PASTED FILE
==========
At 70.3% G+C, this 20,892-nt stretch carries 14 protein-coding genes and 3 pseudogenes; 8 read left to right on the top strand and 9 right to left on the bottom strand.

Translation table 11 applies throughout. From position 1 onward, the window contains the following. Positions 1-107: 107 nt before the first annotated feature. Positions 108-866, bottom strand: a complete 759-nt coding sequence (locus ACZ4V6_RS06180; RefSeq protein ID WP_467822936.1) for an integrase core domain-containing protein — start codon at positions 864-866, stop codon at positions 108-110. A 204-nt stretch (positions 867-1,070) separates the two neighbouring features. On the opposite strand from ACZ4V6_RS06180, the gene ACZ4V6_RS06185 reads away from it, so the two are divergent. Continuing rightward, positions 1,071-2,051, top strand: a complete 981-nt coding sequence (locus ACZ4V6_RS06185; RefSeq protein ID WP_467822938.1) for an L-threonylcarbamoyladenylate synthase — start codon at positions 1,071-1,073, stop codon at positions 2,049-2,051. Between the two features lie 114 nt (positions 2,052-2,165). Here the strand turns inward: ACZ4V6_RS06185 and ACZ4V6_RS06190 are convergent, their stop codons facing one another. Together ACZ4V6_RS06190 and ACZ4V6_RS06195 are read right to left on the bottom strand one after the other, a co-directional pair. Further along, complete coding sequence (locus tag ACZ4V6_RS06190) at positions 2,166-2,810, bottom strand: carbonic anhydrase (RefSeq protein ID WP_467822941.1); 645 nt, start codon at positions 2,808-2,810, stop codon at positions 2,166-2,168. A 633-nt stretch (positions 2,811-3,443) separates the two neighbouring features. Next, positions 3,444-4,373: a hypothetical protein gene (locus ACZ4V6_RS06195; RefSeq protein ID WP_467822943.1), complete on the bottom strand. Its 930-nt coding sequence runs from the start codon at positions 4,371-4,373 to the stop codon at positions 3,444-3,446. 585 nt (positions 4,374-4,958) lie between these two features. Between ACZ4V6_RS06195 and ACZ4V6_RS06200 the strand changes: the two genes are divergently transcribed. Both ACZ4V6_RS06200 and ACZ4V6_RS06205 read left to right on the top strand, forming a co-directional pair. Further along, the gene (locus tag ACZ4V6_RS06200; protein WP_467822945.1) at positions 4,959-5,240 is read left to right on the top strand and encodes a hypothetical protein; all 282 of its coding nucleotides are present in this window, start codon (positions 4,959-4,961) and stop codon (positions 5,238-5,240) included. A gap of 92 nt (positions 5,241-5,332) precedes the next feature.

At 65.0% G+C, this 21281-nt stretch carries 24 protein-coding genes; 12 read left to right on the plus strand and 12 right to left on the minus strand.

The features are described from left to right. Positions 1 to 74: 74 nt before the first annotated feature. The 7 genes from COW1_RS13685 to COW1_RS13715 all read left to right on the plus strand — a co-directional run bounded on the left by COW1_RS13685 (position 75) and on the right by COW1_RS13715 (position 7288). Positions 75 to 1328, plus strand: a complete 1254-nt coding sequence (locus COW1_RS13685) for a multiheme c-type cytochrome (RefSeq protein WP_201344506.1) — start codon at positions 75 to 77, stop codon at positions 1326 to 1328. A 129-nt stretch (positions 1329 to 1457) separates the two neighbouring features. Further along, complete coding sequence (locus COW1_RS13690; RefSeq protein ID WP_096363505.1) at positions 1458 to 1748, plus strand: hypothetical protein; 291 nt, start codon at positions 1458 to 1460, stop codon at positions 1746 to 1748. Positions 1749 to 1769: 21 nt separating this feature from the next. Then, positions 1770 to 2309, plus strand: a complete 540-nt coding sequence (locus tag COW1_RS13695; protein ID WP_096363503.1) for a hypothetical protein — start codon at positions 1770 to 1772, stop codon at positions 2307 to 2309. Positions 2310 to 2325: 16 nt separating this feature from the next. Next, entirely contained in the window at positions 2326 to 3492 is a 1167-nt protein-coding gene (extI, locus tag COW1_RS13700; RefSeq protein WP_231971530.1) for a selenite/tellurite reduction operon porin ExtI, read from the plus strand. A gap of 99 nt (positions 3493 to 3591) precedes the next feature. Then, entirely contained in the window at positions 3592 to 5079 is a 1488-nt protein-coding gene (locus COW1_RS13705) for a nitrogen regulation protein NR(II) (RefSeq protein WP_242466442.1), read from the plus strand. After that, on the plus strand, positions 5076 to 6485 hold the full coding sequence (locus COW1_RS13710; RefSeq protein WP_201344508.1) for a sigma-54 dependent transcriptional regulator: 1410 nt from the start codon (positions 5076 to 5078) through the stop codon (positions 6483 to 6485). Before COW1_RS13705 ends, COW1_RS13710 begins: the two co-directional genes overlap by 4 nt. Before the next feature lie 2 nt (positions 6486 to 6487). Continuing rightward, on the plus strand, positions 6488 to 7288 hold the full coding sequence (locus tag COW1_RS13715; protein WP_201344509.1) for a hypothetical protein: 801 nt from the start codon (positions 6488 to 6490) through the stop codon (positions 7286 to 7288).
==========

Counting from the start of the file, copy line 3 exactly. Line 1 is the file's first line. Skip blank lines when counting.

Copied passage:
At 65.0% G+C, this 21281-nt stretch carries 24 protein-coding genes; 12 read left to right on the plus strand and 12 right to left on the minus strand.